Electric mandolin

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Electric mandolin (left) and traditional

The electric mandolin is an instrument tuned and played as the mandolin and amplified in similar fashion to an electric guitar. As with electric guitars, electric mandolins take many forms:

  • Most common is a carved-top eight-string instrument fitted with an electric pickup in similar fashion to many arch top guitars.
  • Solid body mandolins are common in 4-, 5-, and 8-string forms.
  • Acoustic electric and semi-acoustic mandolins also exist in many forms.

History[edit]

Electric mandolins were built in the United States as early as the late 1920s. Among the first companies to produce them were Stromberg-Voisinet, Electro (which later became Rickenbacker), Vivi-Tone, and National. Gibson and Vega introduced their electric mandolins in 1936.

In the United States, luthier/inventor Paul Bigsby began building solid-body electric mandolins (technically, they consisted of a solid wood core housing the electronics, with hollow wings forming the body) in 1949. His first one had ten strings and was built for Al Giddings. Bigsby's most famous mandolin, built in 1952, was owned and played by Western swing musician Tiny Moore. This instrument had five single courses rather than the more common four double courses, and was patterned after a similar instrument built by Jim Harvey of La Jolla, California, for a player named Scotty Broyles. Gibson and Rickenbacker introduced solid-body eight-string mandolins in the 1950s,[1] while Fender followed the single-course idea with its four-string version.

A related instrument, the Bahian guitar, was developed in Brazil beginning in the 1940s. Bahian guitars typically have a solid body and four or five strings tuned in fifths, but are considered to be electric versions of the cavaquinho rather than the mandolin.

Solid-body electric mandolins[edit]

Epiphone's Mandobird solid body electric mandolin

Both four-string single-course and eight-string double-course solid body mandolins have been produced by several makers, as well as five-string models combining the tonal ranges of the mandola and mandolin.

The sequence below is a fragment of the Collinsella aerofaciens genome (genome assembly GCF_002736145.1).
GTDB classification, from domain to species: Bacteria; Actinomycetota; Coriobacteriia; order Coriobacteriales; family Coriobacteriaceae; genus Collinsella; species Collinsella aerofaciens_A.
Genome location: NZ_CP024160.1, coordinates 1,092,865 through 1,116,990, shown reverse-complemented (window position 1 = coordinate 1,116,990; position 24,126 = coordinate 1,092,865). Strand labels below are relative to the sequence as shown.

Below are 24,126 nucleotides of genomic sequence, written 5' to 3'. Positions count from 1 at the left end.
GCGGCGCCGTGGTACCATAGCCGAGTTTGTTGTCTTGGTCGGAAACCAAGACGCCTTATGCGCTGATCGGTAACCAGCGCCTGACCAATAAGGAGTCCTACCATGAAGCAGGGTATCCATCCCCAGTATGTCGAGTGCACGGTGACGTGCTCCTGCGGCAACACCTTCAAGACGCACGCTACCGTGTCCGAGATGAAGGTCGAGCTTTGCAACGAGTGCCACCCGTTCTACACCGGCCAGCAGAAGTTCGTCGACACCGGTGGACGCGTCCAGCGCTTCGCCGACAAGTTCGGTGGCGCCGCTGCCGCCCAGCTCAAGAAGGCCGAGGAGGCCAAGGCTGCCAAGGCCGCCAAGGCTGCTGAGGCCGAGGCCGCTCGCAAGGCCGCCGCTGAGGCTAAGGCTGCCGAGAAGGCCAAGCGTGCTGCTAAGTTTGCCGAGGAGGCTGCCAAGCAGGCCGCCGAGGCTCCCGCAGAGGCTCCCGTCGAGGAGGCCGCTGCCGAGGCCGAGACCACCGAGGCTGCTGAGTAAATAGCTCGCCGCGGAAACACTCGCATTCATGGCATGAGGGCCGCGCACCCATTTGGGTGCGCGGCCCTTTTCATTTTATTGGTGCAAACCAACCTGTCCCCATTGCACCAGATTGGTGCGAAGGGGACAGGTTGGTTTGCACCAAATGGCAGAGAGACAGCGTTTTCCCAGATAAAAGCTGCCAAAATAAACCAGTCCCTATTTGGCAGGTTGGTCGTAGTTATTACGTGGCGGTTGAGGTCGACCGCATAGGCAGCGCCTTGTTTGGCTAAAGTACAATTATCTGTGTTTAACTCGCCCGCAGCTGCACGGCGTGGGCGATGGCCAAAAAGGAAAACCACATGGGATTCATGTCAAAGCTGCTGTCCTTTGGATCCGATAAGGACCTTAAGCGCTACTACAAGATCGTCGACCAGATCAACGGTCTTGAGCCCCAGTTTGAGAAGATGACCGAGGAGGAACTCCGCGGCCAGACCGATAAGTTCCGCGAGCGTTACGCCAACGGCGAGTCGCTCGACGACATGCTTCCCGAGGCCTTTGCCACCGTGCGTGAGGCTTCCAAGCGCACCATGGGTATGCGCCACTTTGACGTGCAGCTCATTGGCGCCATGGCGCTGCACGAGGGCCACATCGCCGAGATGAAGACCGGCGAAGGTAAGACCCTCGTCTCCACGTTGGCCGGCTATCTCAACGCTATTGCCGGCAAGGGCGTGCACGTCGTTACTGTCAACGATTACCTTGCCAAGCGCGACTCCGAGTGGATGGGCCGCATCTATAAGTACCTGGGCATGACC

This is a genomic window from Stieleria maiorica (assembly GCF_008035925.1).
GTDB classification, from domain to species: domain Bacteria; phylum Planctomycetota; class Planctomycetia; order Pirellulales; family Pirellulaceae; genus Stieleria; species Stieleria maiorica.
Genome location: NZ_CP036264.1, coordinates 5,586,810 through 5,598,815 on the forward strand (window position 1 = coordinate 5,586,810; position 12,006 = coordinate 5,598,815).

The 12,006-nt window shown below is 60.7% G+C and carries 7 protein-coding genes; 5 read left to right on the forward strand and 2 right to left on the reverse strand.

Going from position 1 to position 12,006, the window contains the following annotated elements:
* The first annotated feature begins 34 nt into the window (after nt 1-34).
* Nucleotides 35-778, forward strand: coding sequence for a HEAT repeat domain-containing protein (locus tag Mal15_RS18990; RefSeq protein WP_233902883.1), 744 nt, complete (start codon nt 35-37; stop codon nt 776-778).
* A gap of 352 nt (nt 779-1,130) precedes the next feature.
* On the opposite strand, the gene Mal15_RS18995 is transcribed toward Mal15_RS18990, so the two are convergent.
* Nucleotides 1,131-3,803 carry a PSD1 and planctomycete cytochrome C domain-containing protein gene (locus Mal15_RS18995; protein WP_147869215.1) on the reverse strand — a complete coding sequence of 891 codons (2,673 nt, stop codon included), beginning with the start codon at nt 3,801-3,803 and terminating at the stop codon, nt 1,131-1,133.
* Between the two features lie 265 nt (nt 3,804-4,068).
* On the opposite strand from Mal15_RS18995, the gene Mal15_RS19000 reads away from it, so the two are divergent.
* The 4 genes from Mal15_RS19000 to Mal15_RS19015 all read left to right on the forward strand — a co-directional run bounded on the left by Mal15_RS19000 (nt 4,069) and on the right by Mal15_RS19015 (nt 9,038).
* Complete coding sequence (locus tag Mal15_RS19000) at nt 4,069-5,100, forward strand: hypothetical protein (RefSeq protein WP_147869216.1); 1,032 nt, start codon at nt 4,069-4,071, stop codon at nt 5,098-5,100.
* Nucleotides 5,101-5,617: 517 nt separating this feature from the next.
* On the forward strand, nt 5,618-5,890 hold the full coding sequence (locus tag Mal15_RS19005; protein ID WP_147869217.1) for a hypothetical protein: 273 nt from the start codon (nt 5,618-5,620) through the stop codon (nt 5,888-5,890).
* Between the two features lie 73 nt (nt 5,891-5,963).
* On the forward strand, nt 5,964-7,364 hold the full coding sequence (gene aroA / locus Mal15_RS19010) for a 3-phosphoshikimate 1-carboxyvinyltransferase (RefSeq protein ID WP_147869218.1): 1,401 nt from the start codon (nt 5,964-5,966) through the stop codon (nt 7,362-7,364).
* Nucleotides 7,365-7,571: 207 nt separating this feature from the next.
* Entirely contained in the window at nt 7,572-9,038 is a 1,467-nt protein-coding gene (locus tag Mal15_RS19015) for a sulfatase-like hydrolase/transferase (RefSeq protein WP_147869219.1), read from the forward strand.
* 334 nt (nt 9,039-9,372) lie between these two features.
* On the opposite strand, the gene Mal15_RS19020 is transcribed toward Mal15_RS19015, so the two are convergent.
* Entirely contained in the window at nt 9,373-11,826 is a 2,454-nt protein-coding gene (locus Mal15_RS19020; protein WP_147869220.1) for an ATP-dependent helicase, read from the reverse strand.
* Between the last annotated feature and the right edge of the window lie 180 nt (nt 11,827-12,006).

From 1956 to 1976, Fender produced a four-string version, the Fender Electric Mandolin, with a body shape was based loosely on the Stratocaster, and popularly nicknamed the "Mandocaster." More recently, Fender produced an eight-string semi-acoustic electric mandolin with a very similar body shape, and reissued[when?] as the Mando-Strat in both four- and eight-string models.

Gibson manufactured the EM-200 solid-body electric mandolin from 1954 to 1971. They recently produced a solid-body mandolin known as the Mandobird, based on the Gibson Firebird body and sold under the Epiphone label, in both four- and eight-string versions.

Eastwood Guitars manufactured a solid-body eight-string electric mandolin as the "Mandocaster" with a Telecaster-style body and two single-coil pickups. (Eastwood also offered the "Mandocaster 12," actually a short-scale six-course twelve-string electric guitar, tuned an octave higher than a standard guitar.).

Players[edit]

While the electric mandolin has increased in popularity along with its acoustic cousin, there are still relatively few recordings featuring it as a lead instrument on more than a song or two. The following artists have issued full-length recordings prominently featuring[according to whom?] an electric mandolin throughout:

References[edit]

  1. ^ Rickenbacker 5002V58
  2. ^ "Blues mandolin man: the life and music of Yank Rachell" by Richard Congress year=2001 |publisher=University Press Mississippi |language=English |isbn= ISBN 1578063345 | ISBN 978-1578063345 |pages=80-81 |chapter=21 |quote="When electric come in, that was something new to me, so I played that. I plugged my mandolin up into it. It sound good, so I went to playing electric all the time, you know"

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